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Umeko Tsuda: Google celebrates Japanese education for women pioneer and educator with Doodle



celebrating Tsuda Umeko 津田 梅子

Google Doodle celebrates Japanese educator Umeko Tsuda (津田 梅子), a pioneer in education for women in Meiji period Japan, on November 10, 2020.

Who was Umeko Tsuda (津田 梅子)?

Tsuda Umeko 津田 梅子
Umeko Tsuda (津田 梅子)

Born as Tsuda Ume (つだ・うめ) on December 31, 1864, in the Ushigome neighborhood of Edo (present Minami, Shinjuku) in Japan. She was a Japanese educator, Christian, and pioneer in education for women in the Meiji period Japan.

Initially named Tsuda Ume, with mume or ume referring to the Japanese plum, she passed by the name Ume Tsuda while studying in the United States before changing her name to Umeko in 1902.

Under Kuroda’s sponsorship, Tsuda Ume was volunteered by her dad as one of five women members from the Iwakura mission. At six years old, she was additionally the most youthful individual from the expedition. She showed up in San Francisco in November 1871 and stayed in the United States as a student until she was 18 years of age.

From December 1871, Umeko Tsuda lived in Washington, D.C. with Charles Lanman (the secretary of Japanese legation), and his wife Adeline. As they had no children, they welcomed her like their own kid.

Under the name of Ume Tsuda, she went to the middle-class Georgetown Collegiate School, where she learned English. After graduating, she got awards in composition, writing, arithmetic, and deportment.

After graduating, Umeko Tsuda (津田 梅子) entered the Archer Institute, which obliged the daughters of politicians and bureaucrats. She dominated in language, math, science, and music, particularly the piano.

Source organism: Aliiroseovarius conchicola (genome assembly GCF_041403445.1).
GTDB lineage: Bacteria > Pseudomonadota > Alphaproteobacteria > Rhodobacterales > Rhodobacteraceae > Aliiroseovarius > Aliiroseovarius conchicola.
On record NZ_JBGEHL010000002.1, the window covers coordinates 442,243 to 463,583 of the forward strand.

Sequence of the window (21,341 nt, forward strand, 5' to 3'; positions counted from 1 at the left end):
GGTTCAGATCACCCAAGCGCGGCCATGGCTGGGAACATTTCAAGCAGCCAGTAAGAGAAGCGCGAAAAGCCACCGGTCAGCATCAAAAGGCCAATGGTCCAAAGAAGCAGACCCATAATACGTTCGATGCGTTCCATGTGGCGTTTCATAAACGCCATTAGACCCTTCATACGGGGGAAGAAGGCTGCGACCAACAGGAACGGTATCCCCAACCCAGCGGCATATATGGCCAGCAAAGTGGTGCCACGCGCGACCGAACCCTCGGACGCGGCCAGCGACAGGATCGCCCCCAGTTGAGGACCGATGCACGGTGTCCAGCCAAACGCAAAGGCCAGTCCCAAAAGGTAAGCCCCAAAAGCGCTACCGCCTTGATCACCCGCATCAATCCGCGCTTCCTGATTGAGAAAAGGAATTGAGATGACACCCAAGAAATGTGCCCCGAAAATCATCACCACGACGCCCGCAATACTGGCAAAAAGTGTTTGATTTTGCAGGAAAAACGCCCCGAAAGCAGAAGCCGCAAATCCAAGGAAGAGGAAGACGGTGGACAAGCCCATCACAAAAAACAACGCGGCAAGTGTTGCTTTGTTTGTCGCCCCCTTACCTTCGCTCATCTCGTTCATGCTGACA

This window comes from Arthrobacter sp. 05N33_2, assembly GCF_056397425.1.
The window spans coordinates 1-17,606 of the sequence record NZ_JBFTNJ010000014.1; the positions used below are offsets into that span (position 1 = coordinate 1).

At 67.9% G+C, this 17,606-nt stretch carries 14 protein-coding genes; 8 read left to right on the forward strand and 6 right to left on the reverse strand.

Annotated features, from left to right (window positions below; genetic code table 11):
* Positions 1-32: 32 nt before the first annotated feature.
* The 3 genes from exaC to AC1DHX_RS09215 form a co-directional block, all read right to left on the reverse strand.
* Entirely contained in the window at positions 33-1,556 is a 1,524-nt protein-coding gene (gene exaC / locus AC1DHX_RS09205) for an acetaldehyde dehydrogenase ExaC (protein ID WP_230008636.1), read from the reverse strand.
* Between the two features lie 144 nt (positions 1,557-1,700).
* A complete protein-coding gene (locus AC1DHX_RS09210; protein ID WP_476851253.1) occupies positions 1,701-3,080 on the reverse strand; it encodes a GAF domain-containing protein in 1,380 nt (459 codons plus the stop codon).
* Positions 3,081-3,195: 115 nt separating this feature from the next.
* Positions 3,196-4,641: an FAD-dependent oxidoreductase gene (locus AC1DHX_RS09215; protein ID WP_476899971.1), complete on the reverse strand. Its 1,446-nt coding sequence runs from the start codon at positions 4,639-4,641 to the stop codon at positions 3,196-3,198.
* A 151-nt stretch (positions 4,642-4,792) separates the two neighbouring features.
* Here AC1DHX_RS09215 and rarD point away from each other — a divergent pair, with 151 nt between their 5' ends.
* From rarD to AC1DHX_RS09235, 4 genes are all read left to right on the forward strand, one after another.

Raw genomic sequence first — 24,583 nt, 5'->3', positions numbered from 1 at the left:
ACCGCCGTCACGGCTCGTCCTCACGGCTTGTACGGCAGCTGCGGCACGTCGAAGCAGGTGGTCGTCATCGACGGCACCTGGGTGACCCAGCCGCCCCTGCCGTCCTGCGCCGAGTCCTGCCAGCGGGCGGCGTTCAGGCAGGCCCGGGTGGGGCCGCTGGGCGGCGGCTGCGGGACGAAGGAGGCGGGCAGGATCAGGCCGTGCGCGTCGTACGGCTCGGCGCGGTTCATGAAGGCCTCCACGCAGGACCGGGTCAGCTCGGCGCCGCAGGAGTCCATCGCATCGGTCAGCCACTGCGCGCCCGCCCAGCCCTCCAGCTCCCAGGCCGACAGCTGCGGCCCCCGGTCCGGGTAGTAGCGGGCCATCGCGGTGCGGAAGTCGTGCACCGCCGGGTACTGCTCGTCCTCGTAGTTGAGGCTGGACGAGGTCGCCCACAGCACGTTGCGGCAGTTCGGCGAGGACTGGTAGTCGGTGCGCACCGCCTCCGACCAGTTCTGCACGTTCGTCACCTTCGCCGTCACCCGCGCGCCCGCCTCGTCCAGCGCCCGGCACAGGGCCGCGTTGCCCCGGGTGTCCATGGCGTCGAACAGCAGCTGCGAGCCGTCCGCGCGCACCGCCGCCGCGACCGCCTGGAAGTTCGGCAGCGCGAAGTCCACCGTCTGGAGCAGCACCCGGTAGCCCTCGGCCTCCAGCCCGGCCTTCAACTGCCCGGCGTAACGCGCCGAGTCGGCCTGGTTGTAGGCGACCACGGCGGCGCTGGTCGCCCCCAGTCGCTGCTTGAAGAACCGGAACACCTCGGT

Notwithstanding English, Umeko Tsuda likewise studied Latin and French. Around one year in the wake of showing up in the United States, Tsuda requested to be immersed as a Christian. Even though the Lanmans were Episcopalians, they decided she ought to go to the nonsectarian Old Swedes Church.

When Umeko Tsuda came back to Japan in 1882, she had nearly forgotten Japanese, her native language, which caused brief troubles. Tsuda was recruited by Itō Hirobumi to be a tutor for his children.

In 1885, Tsuda Umeko at that point started to work in a girls’ school for the girls of the kazoku peerage, known as Peeresses’ School, yet she was not satisfied by the limitation of educational opportunities, school policy that education was expected to polish girls as women and train them to be devoted spouses and great moms.

Umeko Tsuda (津田 梅子) was aided in 1888 by a companion from her days in America, Alice Bacon, 1888. She decided to re-visitation the United States.

Tsuda Umeko came back to the United States and gone to Bryn Mawr College in Philadelphia from 1889 to 1892, where she studied biology and education. She likewise learned at St Hilda’s College, Oxford.

During her second remain in the United States, Tsuda Umeko decided that other Japanese women ought to have the opportunity to study abroad too. She made various public speeches about Japanese women’s education and raised $8,000 in funds to set up a scholarship for Japanese women.

After coming back to Japan, Tsuda Ume once again taught at Peeresses’ School, as well as at Tokyo Women’s Normal School, her salary was 800 yen and her post was the highest accessible to women of her period.

In 1900, with the assistance of her companions Princess Ōyama Sutematsu and Alice Bacon, she established the Joshi Eigaku Juku (女子英学塾, Women’s Institute for English Studies) situated in Kōjimachi, Tokyo to give the equivalent opportunity to a liberal arts education for all women paying little heed to parentage.

Tsuda later changed her name to Umeko Tsuda (津田 梅子) in 1902. Tsuda became the first president of the Japanese branch of the Tokyo YWCA in 1905.

In January 1919, she retired to her summer cottage in Kamakura, where she died after a long sickness on August 16, 1929, at aged 64.

On November 10, 2020, Google Doodle, delineated by Japan-based visitor artist Kano Nakajima, observes Umeko Tsuda. Google Doodle illustration recognizes the day in 1915, the Japanese government awarded Umeko Tsuda (津田 梅子) the prestigious Order of the Precious Crown for her accomplishments in women’s education.

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